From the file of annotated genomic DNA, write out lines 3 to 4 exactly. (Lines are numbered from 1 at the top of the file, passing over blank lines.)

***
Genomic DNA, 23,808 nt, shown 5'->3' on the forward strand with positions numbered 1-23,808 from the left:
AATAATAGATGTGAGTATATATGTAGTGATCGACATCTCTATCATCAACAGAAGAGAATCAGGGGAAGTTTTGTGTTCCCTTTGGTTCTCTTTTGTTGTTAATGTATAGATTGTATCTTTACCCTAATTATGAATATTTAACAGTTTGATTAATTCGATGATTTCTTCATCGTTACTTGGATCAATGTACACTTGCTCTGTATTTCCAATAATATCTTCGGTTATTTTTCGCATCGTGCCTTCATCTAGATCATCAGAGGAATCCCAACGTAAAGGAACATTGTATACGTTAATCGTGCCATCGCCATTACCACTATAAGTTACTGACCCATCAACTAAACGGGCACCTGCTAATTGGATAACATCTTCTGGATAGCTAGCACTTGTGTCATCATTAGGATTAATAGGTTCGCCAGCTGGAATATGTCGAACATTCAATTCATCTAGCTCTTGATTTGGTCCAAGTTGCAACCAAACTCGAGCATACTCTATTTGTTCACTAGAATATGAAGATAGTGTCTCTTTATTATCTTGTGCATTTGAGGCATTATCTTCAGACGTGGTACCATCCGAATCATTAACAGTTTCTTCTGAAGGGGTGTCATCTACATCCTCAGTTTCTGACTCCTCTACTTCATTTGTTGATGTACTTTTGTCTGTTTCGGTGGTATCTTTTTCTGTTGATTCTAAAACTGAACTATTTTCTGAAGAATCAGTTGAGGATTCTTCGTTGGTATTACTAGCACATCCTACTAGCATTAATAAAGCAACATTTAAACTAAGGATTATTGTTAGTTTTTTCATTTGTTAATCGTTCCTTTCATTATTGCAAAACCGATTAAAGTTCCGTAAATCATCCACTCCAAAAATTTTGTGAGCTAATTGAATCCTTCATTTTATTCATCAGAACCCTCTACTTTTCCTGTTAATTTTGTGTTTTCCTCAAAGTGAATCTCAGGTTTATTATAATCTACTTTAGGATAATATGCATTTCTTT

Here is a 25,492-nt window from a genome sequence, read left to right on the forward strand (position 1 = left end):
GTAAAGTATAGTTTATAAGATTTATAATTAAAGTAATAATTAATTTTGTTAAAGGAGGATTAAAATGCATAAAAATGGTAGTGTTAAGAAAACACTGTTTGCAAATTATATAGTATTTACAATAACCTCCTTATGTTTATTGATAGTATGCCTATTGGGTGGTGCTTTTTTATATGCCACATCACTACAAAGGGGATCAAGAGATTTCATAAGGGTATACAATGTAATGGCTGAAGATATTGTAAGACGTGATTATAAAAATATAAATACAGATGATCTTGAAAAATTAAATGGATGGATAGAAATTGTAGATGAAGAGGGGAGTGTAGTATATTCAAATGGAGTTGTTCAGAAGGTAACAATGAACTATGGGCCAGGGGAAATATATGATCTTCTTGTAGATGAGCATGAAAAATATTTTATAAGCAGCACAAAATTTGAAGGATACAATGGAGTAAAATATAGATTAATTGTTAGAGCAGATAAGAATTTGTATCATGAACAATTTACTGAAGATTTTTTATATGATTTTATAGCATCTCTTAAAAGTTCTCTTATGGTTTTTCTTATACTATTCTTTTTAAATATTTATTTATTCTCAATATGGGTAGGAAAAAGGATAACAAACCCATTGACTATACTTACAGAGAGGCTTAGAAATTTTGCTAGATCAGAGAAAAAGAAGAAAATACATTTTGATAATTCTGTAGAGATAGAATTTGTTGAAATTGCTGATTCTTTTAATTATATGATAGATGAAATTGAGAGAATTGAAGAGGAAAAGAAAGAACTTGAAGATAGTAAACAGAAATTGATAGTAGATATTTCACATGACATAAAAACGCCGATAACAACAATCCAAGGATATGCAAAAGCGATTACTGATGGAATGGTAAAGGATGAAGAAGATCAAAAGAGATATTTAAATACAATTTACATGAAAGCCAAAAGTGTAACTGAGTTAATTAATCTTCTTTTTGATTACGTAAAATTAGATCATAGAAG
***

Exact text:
Here is a 25,492-nt window from a genome sequence, read left to right on the forward strand (position 1 = left end):
GTAAAGTATAGTTTATAAGATTTATAATTAAAGTAATAATTAATTTTGTTAAAGGAGGATTAAAATGCATAAAAATGGTAGTGTTAAGAAAACACTGTTTGCAAATTATATAGTATTTACAATAACCTCCTTATGTTTATTGATAGTATGCCTATTGGGTGGTGCTTTTTTATATGCCACATCACTACAAAGGGGATCAAGAGATTTCATAAGGGTATACAATGTAATGGCTGAAGATATTGTAAGACGTGATTATAAAAATATAAATACAGATGATCTTGAAAAATTAAATGGATGGATAGAAATTGTAGATGAAGAGGGGAGTGTAGTATATTCAAATGGAGTTGTTCAGAAGGTAACAATGAACTATGGGCCAGGGGAAATATATGATCTTCTTGTAGATGAGCATGAAAAATATTTTATAAGCAGCACAAAATTTGAAGGATACAATGGAGTAAAATATAGATTAATTGTTAGAGCAGATAAGAATTTGTATCATGAACAATTTACTGAAGATTTTTTATATGATTTTATAGCATCTCTTAAAAGTTCTCTTATGGTTTTTCTTATACTATTCTTTTTAAATATTTATTTATTCTCAATATGGGTAGGAAAAAGGATAACAAACCCATTGACTATACTTACAGAGAGGCTTAGAAATTTTGCTAGATCAGAGAAAAAGAAGAAAATACATTTTGATAATTCTGTAGAGATAGAATTTGTTGAAATTGCTGATTCTTTTAATTATATGATAGATGAAATTGAGAGAATTGAAGAGGAAAAGAAAGAACTTGAAGATAGTAAACAGAAATTGATAGTAGATATTTCACATGACATAAAAACGCCGATAACAACAATCCAAGGATATGCAAAAGCGATTACTGATGGAATGGTAAAGGATGAAGAAGATCAAAAGAGATATTTAAATACAATTTACATGAAAGCCAAAAGTGTAACTGAGTTAATTAATCTTCTTTTTGATTACGTAAAATTAGATCATAGAAG